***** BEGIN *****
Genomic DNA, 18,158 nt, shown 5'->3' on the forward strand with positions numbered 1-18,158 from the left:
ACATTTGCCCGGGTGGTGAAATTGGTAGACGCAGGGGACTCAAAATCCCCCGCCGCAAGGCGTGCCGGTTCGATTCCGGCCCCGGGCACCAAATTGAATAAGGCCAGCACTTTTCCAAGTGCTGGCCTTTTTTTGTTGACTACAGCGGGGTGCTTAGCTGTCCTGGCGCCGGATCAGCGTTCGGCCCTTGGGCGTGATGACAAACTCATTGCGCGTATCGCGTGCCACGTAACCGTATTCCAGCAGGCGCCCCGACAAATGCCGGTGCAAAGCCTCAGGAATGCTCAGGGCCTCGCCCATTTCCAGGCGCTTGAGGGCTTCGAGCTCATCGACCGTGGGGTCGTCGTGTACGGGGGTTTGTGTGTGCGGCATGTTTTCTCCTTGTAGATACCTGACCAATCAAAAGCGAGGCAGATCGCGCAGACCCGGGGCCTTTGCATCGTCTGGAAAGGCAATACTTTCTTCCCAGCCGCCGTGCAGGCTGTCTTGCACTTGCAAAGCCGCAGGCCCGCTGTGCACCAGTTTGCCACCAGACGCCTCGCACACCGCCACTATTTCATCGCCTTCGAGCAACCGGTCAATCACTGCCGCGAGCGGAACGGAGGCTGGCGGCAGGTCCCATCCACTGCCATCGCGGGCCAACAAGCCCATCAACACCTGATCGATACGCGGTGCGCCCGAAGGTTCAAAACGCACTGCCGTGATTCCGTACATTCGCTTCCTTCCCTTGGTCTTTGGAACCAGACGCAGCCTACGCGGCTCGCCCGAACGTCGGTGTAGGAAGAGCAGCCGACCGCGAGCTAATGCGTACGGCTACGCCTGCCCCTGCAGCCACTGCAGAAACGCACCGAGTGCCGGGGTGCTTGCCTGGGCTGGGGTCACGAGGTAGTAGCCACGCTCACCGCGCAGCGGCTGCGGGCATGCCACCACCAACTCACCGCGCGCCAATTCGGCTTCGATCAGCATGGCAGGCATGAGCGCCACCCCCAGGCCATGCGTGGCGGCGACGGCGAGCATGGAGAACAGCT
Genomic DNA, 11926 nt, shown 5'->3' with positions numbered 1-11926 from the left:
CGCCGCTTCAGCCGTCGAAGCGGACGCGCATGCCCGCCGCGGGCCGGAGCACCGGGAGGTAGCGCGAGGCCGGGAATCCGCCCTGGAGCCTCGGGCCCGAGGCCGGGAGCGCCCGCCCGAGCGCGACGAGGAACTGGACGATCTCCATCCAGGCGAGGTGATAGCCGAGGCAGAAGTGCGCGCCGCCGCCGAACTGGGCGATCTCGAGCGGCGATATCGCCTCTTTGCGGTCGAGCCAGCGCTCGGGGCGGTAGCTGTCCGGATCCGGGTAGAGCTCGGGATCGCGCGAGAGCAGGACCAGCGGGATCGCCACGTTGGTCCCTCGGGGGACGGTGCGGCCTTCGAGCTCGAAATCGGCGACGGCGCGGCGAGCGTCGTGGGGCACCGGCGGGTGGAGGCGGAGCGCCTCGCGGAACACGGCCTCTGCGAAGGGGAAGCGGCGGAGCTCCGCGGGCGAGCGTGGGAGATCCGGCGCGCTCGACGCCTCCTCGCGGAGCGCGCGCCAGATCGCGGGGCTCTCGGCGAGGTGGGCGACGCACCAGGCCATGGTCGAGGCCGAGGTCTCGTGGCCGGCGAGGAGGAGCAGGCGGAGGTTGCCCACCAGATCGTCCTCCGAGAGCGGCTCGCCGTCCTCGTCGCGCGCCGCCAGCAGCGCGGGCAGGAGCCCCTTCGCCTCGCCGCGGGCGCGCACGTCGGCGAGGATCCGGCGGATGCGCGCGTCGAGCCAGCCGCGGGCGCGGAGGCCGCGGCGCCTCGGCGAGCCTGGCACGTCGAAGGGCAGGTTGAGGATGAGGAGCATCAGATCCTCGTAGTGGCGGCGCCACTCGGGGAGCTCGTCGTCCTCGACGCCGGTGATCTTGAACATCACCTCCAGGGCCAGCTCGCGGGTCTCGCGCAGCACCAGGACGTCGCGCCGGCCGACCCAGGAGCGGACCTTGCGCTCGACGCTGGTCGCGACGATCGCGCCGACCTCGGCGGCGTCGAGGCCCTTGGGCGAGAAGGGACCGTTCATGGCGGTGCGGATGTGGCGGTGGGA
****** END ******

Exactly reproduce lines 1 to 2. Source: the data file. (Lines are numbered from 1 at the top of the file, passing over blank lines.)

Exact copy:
Genomic DNA, 18,158 nt, shown 5'->3' on the forward strand with positions numbered 1-18,158 from the left:
ACATTTGCCCGGGTGGTGAAATTGGTAGACGCAGGGGACTCAAAATCCCCCGCCGCAAGGCGTGCCGGTTCGATTCCGGCCCCGGGCACCAAATTGAATAAGGCCAGCACTTTTCCAAGTGCTGGCCTTTTTTTGTTGACTACAGCGGGGTGCTTAGCTGTCCTGGCGCCGGATCAGCGTTCGGCCCTTGGGCGTGATGACAAACTCATTGCGCGTATCGCGTGCCACGTAACCGTATTCCAGCAGGCGCCCCGACAAATGCCGGTGCAAAGCCTCAGGAATGCTCAGGGCCTCGCCCATTTCCAGGCGCTTGAGGGCTTCGAGCTCATCGACCGTGGGGTCGTCGTGTACGGGGGTTTGTGTGTGCGGCATGTTTTCTCCTTGTAGATACCTGACCAATCAAAAGCGAGGCAGATCGCGCAGACCCGGGGCCTTTGCATCGTCTGGAAAGGCAATACTTTCTTCCCAGCCGCCGTGCAGGCTGTCTTGCACTTGCAAAGCCGCAGGCCCGCTGTGCACCAGTTTGCCACCAGACGCCTCGCACACCGCCACTATTTCATCGCCTTCGAGCAACCGGTCAATCACTGCCGCGAGCGGAACGGAGGCTGGCGGCAGGTCCCATCCACTGCCATCGCGGGCCAACAAGCCCATCAACACCTGATCGATACGCGGTGCGCCCGAAGGTTCAAAACGCACTGCCGTGATTCCGTACATTCGCTTCCTTCCCTTGGTCTTTGGAACCAGACGCAGCCTACGCGGCTCGCCCGAACGTCGGTGTAGGAAGAGCAGCCGACCGCGAGCTAATGCGTACGGCTACGCCTGCCCCTGCAGCCACTGCAGAAACGCACCGAGTGCCGGGGTGCTTGCCTGGGCTGGGGTCACGAGGTAGTAGCCACGCTCACCGCGCAGCGGCTGCGGGCATGCCACCACCAACTCACCGCGCGCCAATTCGGCTTCGATCAGCATGGCAGGCATGAGCGCCACCCCCAGGCCATGCGTGGCGGCGACGGCGAGCATGGAGAACAGCT